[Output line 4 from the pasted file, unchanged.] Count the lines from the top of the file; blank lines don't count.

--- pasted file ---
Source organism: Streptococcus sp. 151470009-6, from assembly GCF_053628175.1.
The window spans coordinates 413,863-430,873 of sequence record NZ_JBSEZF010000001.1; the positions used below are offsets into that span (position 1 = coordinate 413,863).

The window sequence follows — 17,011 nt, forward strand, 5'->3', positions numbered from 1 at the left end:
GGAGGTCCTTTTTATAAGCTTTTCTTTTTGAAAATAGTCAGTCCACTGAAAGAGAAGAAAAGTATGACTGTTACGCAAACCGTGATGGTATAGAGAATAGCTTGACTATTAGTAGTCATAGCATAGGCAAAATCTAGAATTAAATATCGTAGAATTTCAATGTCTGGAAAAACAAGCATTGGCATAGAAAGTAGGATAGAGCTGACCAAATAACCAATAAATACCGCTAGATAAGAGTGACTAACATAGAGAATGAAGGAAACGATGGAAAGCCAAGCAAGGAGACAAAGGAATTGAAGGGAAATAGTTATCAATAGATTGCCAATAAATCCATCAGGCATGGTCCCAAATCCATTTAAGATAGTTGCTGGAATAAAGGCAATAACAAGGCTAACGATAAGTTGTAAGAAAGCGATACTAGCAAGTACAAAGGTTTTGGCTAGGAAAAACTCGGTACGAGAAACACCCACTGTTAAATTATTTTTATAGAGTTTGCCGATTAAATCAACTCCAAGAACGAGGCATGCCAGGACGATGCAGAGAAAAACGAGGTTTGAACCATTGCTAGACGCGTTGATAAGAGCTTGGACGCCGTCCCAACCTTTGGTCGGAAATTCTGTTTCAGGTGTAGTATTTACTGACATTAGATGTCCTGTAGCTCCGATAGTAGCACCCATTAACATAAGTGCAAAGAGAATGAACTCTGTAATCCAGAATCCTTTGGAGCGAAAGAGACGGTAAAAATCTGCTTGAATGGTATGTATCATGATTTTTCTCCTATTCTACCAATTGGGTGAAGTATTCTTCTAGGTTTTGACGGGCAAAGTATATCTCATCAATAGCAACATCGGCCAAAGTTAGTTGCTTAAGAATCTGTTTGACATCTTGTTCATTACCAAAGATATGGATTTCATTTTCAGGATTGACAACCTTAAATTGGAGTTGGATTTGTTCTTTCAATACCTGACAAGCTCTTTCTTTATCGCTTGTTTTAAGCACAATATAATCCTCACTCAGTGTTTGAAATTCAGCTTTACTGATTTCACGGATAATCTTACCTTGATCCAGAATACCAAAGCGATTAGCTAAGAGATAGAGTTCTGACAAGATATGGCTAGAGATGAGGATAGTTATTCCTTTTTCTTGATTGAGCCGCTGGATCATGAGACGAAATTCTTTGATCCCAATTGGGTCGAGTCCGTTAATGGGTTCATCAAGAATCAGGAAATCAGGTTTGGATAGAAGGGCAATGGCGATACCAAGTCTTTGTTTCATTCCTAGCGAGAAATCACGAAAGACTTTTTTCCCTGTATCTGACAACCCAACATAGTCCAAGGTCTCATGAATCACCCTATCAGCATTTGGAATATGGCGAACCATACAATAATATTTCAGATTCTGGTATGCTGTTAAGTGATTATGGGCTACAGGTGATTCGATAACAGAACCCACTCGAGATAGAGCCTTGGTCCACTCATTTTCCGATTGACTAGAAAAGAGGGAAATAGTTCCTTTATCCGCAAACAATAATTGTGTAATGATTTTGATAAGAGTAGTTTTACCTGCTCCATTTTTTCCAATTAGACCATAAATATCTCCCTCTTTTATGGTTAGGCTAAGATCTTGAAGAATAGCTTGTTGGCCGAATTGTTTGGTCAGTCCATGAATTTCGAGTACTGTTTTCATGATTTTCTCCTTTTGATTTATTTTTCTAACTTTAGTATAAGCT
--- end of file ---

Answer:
GGAGGTCCTTTTTATAAGCTTTTCTTTTTGAAAATAGTCAGTCCACTGAAAGAGAAGAAAAGTATGACTGTTACGCAAACCGTGATGGTATAGAGAATAGCTTGACTATTAGTAGTCATAGCATAGGCAAAATCTAGAATTAAATATCGTAGAATTTCAATGTCTGGAAAAACAAGCATTGGCATAGAAAGTAGGATAGAGCTGACCAAATAACCAATAAATACCGCTAGATAAGAGTGACTAACATAGAGAATGAAGGAAACGATGGAAAGCCAAGCAAGGAGACAAAGGAATTGAAGGGAAATAGTTATCAATAGATTGCCAATAAATCCATCAGGCATGGTCCCAAATCCATTTAAGATAGTTGCTGGAATAAAGGCAATAACAAGGCTAACGATAAGTTGTAAGAAAGCGATACTAGCAAGTACAAAGGTTTTGGCTAGGAAAAACTCGGTACGAGAAACACCCACTGTTAAATTATTTTTATAGAGTTTGCCGATTAAATCAACTCCAAGAACGAGGCATGCCAGGACGATGCAGAGAAAAACGAGGTTTGAACCATTGCTAGACGCGTTGATAAGAGCTTGGACGCCGTCCCAACCTTTGGTCGGAAATTCTGTTTCAGGTGTAGTATTTACTGACATTAGATGTCCTGTAGCTCCGATAGTAGCACCCATTAACATAAGTGCAAAGAGAATGAACTCTGTAATCCAGAATCCTTTGGAGCGAAAGAGACGGTAAAAATCTGCTTGAATGGTATGTATCATGATTTTTCTCCTATTCTACCAATTGGGTGAAGTATTCTTCTAGGTTTTGACGGGCAAAGTATATCTCATCAATAGCAACATCGGCCAAAGTTAGTTGCTTAAGAATCTGTTTGACATCTTGTTCATTACCAAAGATATGGATTTCATTTTCAGGATTGACAACCTTAAATTGGAGTTGGATTTGTTCTTTCAATACCTGACAAGCTCTTTCTTTATCGCTTGTTTTAAGCACAATATAATCCTCACTCAGTGTTTGAAATTCAGCTTTACTGATTTCACGGATAATCTTACCTTGATCCAGAATACCAAAGCGATTAGCTAAGAGATAGAGTTCTGACAAGATATGGCTAGAGATGAGGATAGTTATTCCTTTTTCTTGATTGAGCCGCTGGATCATGAGACGAAATTCTTTGATCCCAATTGGGTCGAGTCCGTTAATGGGTTCATCAAGAATCAGGAAATCAGGTTTGGATAGAAGGGCAATGGCGATACCAAGTCTTTGTTTCATTCCTAGCGAGAAATCACGAAAGACTTTTTTCCCTGTATCTGACAACCCAACATAGTCCAAGGTCTCATGAATCACCCTATCAGCATTTGGAATATGGCGAACCATACAATAATATTTCAGATTCTGGTATGCTGTTAAGTGATTATGGGCTACAGGTGATTCGATAACAGAACCCACTCGAGATAGAGCCTTGGTCCACTCATTTTCCGATTGACTAGAAAAGAGGGAAATAGTTCCTTTATCCGCAAACAATAATTGTGTAATGATTTTGATAAGAGTAGTTTTACCTGCTCCATTTTTTCCAATTAGACCATAAATATCTCCCTCTTTTATGGTTAGGCTAAGATCTTGAAGAATAGCTTGTTGGCCGAATTGTTTGGTCAGTCCATGAATTTCGAGTACTGTTTTCATGATTTTCTCCTTTTGATTTATTTTTCTAACTTTAGTATAAGCT